Diving Responsibly, with the Alpina Seastrong Diver Gyre Automatic
Taking Alpina x GYRE’s environmental, material-forward approach down to the sea.
Slowly but surely, over the last decade or so, environmental initiatives have started to show up in various parts of our everyday lives. From my local grocery who no longer offers plastic shopping bags, to the worldwide shopping and logistics behemoth who has my eternal gratitude for barely ever sending items in plastic blister packs anymore. The world of luxury goods, which generally subscribes to the ethos of “more is better“, has been one of the latest notable entrants in the race to keep this planet liveable, and you see it nowhere more so than in watches. Some brands form partnerships with charities and donate portions of sales to a good cause. Others take it a step further and start looking for better and less wasteful ways to package these tiny creations that we can’t stop buying. (Mostly) gone are the days of the watch box the size of a suitcase, and the top of my closet is very grateful for this. A handful of brands go further still, and start looking for ways to cut back on material waste or even use recycled or reclaimed materials in the watches themselves. So is the case of the Alpina Seastrong Diver Gyre Automatic 2021 Edition 44mm.
GYRE Watches out of the Netherlands was an early participant in that latter category, launching their company to do exactly that. Their first watch, the aptly-named SeaCleaner, features a case made from reclaimed fishing nets rescued from the Indian ocean, and a NATO strap made from recycled ocean plastics, respectably going all-in on the “save the oceans” theme. You can read more about GYRE here.
Alpina Watches liked what they saw in GYRE and decided to team up to create the Seastrong Diver Gyre Automatic. The idea being to take GYRE’s environmental, material-forward approach, and use their own 140 years of Swiss watchmaking chops to mold it into a true, 300m mechanical dive watch. Was it a success? We took the watch diving down in the Florida Keys to find out, but first, let’s go over the basics.
At a glance
First released in June of 2020, we are looking at the updated 2021 model. The Alpina Seastrong Diver Gyre Automatic, as it is officially named, could be mistaken at first glance for a regular watch from Alpina’s line of Seastrong dive watches. You could even make that mistake looking at it up close, thinking that its matte black case is a DLC coated stainless steel. It’s when you get the watch in your hands that you notice something different is going on. It’s lighter in weight than the average 300m dive watch, leading you to think it could be titanium, but when you feel the texture of the case it’s clear that this is something very different. The closest analog would be the feel of a carbon fiber watch case, it feels somehow light and fragile and dense and rugged all at the same time. The composite is made of 70% Recycled PA, which is those reclaimed fishing nets mentioned earlier, and 30% glass fiber. The glass fiber is necessary in the material as reinforcement, strengthening the watch and allowing it to reach depths of 300 metres and stand the test of time.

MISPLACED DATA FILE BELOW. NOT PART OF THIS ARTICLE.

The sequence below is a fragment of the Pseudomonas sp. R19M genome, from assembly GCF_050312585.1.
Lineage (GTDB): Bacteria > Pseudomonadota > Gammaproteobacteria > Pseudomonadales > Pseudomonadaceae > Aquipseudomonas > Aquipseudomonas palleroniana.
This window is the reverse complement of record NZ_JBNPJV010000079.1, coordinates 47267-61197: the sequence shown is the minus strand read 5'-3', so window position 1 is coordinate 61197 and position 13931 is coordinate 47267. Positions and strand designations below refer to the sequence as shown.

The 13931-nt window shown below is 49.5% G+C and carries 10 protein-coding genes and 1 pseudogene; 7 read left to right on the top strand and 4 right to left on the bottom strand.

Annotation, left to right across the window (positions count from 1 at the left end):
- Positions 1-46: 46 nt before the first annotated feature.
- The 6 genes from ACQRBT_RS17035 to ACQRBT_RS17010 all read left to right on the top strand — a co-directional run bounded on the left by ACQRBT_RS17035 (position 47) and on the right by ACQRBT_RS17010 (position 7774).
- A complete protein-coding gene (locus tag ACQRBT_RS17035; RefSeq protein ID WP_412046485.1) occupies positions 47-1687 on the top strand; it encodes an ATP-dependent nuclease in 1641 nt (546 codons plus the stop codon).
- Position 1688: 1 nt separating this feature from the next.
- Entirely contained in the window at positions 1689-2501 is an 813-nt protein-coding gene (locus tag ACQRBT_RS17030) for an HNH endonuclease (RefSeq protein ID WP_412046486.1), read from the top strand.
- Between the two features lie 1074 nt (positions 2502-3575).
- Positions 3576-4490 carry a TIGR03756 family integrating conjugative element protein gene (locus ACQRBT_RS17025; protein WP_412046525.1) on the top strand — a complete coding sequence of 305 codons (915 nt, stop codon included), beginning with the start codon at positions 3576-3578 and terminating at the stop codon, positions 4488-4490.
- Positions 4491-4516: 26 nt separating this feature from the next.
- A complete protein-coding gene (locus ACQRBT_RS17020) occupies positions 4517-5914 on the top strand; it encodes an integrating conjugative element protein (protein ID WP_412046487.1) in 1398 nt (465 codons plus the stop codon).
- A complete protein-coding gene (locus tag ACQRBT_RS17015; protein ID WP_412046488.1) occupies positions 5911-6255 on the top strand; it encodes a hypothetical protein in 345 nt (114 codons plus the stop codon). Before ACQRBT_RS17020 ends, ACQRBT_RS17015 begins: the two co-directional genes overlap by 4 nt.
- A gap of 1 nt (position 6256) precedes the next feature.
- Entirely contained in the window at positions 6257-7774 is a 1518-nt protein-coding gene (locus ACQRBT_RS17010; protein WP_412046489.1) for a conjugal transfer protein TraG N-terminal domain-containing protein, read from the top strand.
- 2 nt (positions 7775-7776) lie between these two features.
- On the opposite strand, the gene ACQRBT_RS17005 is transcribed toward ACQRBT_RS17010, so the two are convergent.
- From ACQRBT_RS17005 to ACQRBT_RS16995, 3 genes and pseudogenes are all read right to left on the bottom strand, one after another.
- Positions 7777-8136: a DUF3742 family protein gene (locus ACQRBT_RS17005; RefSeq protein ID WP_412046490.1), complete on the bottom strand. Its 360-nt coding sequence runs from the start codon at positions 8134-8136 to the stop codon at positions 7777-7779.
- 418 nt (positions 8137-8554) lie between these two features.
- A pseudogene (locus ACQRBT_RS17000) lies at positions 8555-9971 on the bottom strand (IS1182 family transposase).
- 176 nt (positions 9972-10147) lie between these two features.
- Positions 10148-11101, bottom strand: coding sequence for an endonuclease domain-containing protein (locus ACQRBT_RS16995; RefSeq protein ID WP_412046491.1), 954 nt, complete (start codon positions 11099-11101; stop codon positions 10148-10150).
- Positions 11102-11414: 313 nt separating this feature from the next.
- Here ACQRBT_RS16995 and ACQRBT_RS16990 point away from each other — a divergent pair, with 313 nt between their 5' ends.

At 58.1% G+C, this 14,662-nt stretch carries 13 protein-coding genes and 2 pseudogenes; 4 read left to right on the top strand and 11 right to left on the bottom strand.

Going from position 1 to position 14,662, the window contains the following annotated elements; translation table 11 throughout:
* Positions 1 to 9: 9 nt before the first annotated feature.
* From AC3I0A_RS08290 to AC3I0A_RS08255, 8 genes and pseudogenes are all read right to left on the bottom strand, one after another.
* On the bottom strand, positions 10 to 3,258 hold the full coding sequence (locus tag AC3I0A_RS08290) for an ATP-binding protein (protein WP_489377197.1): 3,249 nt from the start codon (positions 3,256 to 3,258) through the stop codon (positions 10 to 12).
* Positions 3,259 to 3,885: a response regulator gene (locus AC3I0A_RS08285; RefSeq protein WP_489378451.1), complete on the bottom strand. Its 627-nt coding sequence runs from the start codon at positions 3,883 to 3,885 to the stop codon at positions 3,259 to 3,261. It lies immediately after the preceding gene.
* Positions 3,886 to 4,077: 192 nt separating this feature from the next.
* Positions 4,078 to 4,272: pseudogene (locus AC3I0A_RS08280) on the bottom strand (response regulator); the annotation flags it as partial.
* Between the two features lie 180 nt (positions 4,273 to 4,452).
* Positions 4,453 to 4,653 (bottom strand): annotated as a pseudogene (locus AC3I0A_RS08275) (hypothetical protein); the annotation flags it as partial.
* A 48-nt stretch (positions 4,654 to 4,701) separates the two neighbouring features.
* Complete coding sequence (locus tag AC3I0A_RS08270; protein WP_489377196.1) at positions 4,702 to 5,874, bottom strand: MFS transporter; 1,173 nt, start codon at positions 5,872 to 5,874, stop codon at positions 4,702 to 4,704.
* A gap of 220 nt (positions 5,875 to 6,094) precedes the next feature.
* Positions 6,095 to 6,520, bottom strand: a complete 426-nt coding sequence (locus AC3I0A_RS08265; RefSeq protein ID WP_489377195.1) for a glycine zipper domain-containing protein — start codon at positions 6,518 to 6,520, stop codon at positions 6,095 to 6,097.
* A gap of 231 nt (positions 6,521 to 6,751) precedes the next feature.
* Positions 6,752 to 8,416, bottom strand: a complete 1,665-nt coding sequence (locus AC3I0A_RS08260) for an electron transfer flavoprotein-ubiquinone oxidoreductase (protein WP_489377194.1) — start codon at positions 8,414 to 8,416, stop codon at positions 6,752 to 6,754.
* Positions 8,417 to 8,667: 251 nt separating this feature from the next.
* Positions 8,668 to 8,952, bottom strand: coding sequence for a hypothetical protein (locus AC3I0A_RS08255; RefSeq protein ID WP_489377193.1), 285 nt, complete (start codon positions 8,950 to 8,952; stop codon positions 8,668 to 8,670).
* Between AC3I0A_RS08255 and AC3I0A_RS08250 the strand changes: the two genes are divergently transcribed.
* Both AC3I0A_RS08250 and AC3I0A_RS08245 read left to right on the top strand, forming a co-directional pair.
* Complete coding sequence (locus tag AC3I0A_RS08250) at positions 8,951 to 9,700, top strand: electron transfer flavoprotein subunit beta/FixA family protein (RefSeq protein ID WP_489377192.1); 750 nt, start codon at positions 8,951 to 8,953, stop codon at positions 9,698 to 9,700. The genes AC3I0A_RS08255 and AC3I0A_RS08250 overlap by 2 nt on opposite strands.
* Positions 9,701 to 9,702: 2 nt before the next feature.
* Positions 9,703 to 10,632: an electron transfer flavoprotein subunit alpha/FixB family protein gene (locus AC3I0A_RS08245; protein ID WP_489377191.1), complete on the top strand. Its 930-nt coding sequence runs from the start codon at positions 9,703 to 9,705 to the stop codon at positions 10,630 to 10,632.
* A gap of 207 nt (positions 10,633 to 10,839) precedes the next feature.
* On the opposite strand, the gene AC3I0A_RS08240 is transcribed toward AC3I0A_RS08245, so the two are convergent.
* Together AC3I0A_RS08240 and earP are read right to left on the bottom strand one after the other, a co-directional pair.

The Seastrong Diver Gyre is available in a 36mm “ladies” size (note to Alpina, maybe in 2022 we can just call them small and large) and a larger 44mm, which is a more standard size for a modern diver. The case shape is the same cushion-adjacent shape as the rest of the Seastrong line. You could call it a 21st-century cushion case, the same general oval-esqe cushion shape that we all know and love, but with angles cut out of it, giving it a geometric, almost 3D-printed look. The dial is a nice, even matte black with applied silver markers. A “luminous treatment” is as specific as Alpina’s specs are willing to divulge, but it glows well enough.
The Alpina and GYRE names, as well as the minute indices around the dial, are printed in a turquoise color, keeping with the overall oceanic vibe. The hour and minute hands are half-skeletonized and half-filled with the same luminous treatment, offering ample legibility. Under the dial beats the heart of the watch, the AL-525 movement, which is a Sellita SW200-1, with customised rotor and decorations. One of the most solid “workhorse” movements out there, it’s an automatic movement with 26 jewels, beating at 28,000vph and offering 38 hours of power reserve. The movement is protected with a screw-in, stainless steel caseback, ensuring you get the 300 metres of water resistance advertised on the dial. Completing the water-tight works is a screw-down crown, adorned with the Alpina triangle logo.
Back on the front of the watch, we find the bezel, a feature that must be discussed on any watch suitable for scuba diving. The Seastrong Gyre’s bezel is a 120-click, unidirectional job, fashioned from stainless steel with what the specs call a blue PVD coating, but it looks very black in person. The minute markings are engraved into the bezel to ensure they will never wear off. The whole thing has a glossy finish that looks very nice and reflects surrounding light in fun ways. This was also the one thing about the watch that gave me an “uh oh” moment when imagining taking it underwater, but more on that later.